Providing girls with access to primary and secondary education is key to eliminating poverty - Plan Canada report
CANADA, Oct. 11, 2012 /CNW/ - A major global report released today from Plan International, one of the world's oldest and largest international development agencies, highlights a crisis in access to education for girls and draws important parallels between successfully completing at least nine years of quality education and breaking the cycle of poverty.
The report - The State of the World's Girls 2012: Learning for Life, released in conjunction with the first-ever International Day of the Girl, illustrates how poverty, violence and gender discrimination prevent girls from transitioning to secondary education where they learn many critical life skills beyond those learned in primary school.
Previous Plan reports have indicated that approximately 75 million school-age girls worldwide are out of school and have also shown that when money is tight, parents in poorer households and countries are less likely to spend scarce resources on their daughters' education or will remove them from the classroom after only a few years.
More specifically, the 2012 global report finds that only 74 per cent of girls between the ages of 11 and 15 are in school - compared to 83 per cent of boys. As the report highlights, many girls in developing countries are married by the age of 15 and up to half become mothers before they turn 18. These girls carry the burden of household chores rather than spending time in school. Beyond economic barriers, girls are more likely to experience violence and sexual abuse both in the classroom and on the way to school.
Plan Canada President and CEO Rosemary McCarney asserts that it's not just about getting girls into school that matters but also what and how they learn when they get there. "A quality secondary school education is fundamental in today's global economy," she says. "By quality education for girls we mean not only the basics of reading, writing, and arithmetic, but an education that is relevant to girls' rights, needs, and aspirations; that is delivered in a safe school environment, and that uses teaching methods and curriculum that are free from gender bias and that actively promote gender equality."
Primary school enrolment is not enough
The report emphasizes a disturbing trend of girls falling off the roadmap to secondary education after only a few years in primary school, citing that girls need at least nine years of quality education, combining both primary and secondary grades, to succeed. While primary education provides basic literacy and numeracy skills for all children and is a key priority for the current global Millennium Development Goals, secondary education is where children begin to apply knowledge and learn skills which are important for later school and life opportunities.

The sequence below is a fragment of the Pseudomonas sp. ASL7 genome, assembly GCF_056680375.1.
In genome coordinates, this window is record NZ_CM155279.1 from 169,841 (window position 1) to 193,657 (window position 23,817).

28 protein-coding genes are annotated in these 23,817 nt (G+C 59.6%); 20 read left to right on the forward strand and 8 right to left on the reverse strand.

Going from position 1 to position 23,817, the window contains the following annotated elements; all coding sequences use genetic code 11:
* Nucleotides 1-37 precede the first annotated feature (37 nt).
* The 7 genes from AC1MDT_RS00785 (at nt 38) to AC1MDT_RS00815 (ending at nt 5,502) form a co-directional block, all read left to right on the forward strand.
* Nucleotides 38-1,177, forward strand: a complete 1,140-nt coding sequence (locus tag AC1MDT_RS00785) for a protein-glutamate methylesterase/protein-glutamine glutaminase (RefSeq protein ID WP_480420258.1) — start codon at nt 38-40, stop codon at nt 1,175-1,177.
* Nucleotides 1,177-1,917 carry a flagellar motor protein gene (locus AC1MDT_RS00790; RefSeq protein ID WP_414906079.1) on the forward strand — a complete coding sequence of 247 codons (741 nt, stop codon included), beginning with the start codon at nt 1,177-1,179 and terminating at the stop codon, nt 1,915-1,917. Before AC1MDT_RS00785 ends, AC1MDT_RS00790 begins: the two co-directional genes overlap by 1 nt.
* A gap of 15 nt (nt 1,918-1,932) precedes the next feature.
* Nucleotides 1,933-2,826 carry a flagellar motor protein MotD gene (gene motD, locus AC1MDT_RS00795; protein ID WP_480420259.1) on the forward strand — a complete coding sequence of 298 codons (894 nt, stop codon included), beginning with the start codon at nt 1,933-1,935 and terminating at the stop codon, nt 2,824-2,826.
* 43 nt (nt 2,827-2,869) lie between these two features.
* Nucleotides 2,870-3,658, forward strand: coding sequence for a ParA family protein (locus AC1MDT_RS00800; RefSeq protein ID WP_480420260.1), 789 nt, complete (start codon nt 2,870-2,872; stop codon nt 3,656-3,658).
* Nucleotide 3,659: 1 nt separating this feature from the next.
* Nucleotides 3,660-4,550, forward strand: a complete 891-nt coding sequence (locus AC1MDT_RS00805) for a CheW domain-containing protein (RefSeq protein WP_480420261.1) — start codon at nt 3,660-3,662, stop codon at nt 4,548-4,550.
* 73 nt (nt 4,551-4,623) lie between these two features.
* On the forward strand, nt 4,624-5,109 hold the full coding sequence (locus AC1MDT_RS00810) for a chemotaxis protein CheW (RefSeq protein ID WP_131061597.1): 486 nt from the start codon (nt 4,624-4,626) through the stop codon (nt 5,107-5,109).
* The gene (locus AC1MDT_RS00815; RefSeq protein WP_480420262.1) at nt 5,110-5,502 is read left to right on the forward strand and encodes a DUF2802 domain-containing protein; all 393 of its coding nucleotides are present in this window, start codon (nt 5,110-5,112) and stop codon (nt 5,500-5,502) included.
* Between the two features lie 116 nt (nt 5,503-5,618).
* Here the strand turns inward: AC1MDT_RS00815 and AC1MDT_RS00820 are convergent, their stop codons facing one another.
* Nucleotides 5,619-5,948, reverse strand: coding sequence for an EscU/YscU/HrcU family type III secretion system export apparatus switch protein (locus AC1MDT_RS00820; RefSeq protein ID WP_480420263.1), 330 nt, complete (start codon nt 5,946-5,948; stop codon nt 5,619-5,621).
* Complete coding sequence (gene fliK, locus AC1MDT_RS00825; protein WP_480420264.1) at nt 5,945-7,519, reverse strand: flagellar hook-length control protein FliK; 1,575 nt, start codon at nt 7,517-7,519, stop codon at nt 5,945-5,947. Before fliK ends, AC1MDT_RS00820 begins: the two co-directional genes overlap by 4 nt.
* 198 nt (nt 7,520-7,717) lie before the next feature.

The transition to secondary school is especially critical for girls as Plan research has also shown that a girl who obtains a quality primary and secondary education is:
- More likely to be literate, stay healthy and survive into adulthood
- More likely to reinvest her income back into her family, community and country
- More likely to marry later or have fewer children while she is still herself a child
- More likely to understand her rights and be a force for social change against violence and discrimination.
How does this compare to Canada?
- In developing countries, violence is a significant barrier to education. In contrast, according to a recent survey commissioned by Plan Canada, 65 per cent of parents polled ranked having a good teacher as one of the top three worries about their daughter's ability to complete grade nine.
- In the same survey, one third (34 per cent) of parents polled think the primary reason their daughter wants to go to school is to be with her friends and 29 per cent believe it's to develop skills that will get her a job in the future. Whereas the Learning for Life report highlighted that many girls in developing countries go to school to so they can develop and learn the necessary skills to pull their families out of poverty and become equal and active citizens within their community.
Girls' education must be made a top priority
One of the key recommendations of the report is that girls' education be made a top priority on the global agenda, with a specific focus on seeing more girls transition from primary to secondary school and beyond.
"Education for girls is not sufficient on its own for social change - it's a collective responsibility," adds McCarney. "Girls need the support of their families, boys, men, communities, employers and governments if they are going to be able to realize the potential they undoubtedly have to contribute economically, socially, and equally to the society we live in."
To view the full report, visit: www.becauseiamagirl.ca/2012GirlReport
About Plan and the 'Because I am a Girl' initiative
Founded in 1937, Plan is one of the world's oldest and largest international development agencies, working in partnership with millions of people around the world to end global poverty. Not for profit, independent and inclusive of all faiths and cultures, Plan has only one agenda: to improve the lives of children. Because I am a Girl is Plan's global initiative to end gender inequality, promote girls' rights and lift millions of girls - and everyone around them - out of poverty. Visit www.plancanada.ca and www.becauseiamagirl.ca for more information.
About the Canadian survey
From September 26 to September 28, 2012, an online survey was conducted among 812 randomly selected Canadians who are also Angus Reid Forum panel members and parents of daughter's ages six to 14 years old. The margin of error - which measures sampling variability - is +/- 3.4%, 19 times out of 20. Discrepancies in or between totals are due to rounding.
SOURCE: Plan Canada
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